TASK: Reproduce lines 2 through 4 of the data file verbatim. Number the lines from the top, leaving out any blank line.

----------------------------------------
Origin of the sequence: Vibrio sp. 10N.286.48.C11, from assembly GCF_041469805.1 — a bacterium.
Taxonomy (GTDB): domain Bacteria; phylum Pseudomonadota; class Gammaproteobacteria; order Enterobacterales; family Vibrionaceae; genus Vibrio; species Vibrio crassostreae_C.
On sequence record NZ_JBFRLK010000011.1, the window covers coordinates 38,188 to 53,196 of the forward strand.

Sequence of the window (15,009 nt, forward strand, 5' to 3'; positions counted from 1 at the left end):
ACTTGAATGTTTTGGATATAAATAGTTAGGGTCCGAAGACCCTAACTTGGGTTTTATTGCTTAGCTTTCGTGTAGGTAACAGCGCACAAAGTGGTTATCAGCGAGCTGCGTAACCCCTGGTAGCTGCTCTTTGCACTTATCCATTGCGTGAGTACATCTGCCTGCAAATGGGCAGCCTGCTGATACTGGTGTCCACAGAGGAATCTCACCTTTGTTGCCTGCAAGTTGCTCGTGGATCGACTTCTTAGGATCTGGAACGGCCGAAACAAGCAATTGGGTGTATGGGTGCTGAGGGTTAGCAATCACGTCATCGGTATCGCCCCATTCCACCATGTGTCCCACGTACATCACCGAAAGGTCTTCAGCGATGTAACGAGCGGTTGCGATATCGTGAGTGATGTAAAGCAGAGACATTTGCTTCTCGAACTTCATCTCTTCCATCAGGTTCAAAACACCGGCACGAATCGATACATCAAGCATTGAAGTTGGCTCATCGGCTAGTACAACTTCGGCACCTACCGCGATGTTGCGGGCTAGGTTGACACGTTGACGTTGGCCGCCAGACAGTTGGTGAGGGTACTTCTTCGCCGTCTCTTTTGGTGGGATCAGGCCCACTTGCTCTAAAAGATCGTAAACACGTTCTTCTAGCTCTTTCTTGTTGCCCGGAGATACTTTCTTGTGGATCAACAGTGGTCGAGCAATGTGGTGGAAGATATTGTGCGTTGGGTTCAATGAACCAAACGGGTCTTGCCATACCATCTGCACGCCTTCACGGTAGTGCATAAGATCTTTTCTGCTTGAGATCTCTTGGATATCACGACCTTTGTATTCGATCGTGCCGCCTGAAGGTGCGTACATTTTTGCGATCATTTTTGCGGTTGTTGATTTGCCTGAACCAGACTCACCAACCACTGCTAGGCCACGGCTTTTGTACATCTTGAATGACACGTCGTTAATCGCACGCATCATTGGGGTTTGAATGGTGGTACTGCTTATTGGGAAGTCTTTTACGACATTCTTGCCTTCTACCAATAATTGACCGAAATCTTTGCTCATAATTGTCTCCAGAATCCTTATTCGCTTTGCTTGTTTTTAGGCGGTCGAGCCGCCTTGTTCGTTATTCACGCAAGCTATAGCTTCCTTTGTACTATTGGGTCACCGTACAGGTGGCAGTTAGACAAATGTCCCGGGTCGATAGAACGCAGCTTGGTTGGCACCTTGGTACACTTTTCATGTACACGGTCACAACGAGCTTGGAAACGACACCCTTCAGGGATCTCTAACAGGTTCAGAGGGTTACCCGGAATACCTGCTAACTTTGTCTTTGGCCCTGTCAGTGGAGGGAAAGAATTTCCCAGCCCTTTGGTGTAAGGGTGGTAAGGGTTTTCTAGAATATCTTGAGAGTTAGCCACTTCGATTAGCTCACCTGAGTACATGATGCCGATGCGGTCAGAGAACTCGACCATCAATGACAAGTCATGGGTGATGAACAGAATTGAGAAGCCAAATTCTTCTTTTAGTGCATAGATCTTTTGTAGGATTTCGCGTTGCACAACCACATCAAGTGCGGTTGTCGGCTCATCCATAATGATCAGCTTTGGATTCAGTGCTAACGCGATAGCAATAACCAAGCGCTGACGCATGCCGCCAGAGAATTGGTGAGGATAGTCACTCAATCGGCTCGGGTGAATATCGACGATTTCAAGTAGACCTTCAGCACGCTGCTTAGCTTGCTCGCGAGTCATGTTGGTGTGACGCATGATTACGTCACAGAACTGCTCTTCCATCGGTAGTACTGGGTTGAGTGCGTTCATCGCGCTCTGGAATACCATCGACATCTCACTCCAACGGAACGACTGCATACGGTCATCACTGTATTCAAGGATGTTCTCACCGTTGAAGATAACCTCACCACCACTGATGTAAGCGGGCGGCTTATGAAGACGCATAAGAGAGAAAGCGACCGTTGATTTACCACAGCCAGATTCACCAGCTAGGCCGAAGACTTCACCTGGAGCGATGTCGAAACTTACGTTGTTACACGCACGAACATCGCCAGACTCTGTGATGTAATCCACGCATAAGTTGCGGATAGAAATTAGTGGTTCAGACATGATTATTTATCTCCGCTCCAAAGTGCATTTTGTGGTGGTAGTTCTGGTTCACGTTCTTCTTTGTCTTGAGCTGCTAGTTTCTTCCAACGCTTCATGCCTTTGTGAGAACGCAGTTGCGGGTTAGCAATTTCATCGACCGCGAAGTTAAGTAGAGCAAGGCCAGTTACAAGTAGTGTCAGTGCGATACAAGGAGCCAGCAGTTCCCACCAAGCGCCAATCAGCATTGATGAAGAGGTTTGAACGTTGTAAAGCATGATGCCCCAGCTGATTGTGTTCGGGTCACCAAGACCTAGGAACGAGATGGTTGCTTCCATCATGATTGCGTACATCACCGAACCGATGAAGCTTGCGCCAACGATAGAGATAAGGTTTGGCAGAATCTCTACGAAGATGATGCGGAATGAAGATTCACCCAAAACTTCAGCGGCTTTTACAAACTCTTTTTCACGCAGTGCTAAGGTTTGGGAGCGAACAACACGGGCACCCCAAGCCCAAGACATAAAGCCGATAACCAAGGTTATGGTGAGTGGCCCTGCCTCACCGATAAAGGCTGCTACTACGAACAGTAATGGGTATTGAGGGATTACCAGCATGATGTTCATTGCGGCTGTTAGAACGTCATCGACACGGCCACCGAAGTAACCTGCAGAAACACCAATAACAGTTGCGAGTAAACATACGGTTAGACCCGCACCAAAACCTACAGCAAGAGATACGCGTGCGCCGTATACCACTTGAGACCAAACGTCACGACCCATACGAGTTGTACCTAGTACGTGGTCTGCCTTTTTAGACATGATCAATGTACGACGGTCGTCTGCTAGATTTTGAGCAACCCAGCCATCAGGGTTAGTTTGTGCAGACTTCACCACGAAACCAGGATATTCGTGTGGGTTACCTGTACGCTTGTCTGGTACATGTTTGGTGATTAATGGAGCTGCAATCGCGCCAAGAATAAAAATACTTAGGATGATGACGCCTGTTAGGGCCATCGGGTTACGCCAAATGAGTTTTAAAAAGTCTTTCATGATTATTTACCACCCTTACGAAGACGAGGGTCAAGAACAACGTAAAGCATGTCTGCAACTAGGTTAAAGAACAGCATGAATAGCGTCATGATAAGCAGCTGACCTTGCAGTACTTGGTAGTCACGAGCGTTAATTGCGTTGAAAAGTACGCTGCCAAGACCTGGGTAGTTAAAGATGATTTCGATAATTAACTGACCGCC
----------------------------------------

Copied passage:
Taxonomy (GTDB): domain Bacteria; phylum Pseudomonadota; class Gammaproteobacteria; order Enterobacterales; family Vibrionaceae; genus Vibrio; species Vibrio crassostreae_C.
On sequence record NZ_JBFRLK010000011.1, the window covers coordinates 38,188 to 53,196 of the forward strand.

Sequence of the window (15,009 nt, forward strand, 5' to 3'; positions counted from 1 at the left end):